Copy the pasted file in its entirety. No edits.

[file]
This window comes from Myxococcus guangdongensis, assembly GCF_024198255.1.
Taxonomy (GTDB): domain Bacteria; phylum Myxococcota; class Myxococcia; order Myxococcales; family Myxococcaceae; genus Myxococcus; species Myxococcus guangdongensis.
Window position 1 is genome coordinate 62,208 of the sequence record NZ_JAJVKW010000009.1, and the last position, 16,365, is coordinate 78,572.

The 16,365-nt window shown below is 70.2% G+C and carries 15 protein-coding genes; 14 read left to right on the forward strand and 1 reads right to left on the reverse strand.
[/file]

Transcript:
This window comes from Myxococcus guangdongensis, assembly GCF_024198255.1.
Taxonomy (GTDB): domain Bacteria; phylum Myxococcota; class Myxococcia; order Myxococcales; family Myxococcaceae; genus Myxococcus; species Myxococcus guangdongensis.
Window position 1 is genome coordinate 62,208 of the sequence record NZ_JAJVKW010000009.1, and the last position, 16,365, is coordinate 78,572.

The 16,365-nt window shown below is 70.2% G+C and carries 15 protein-coding genes; 14 read left to right on the forward strand and 1 reads right to left on the reverse strand.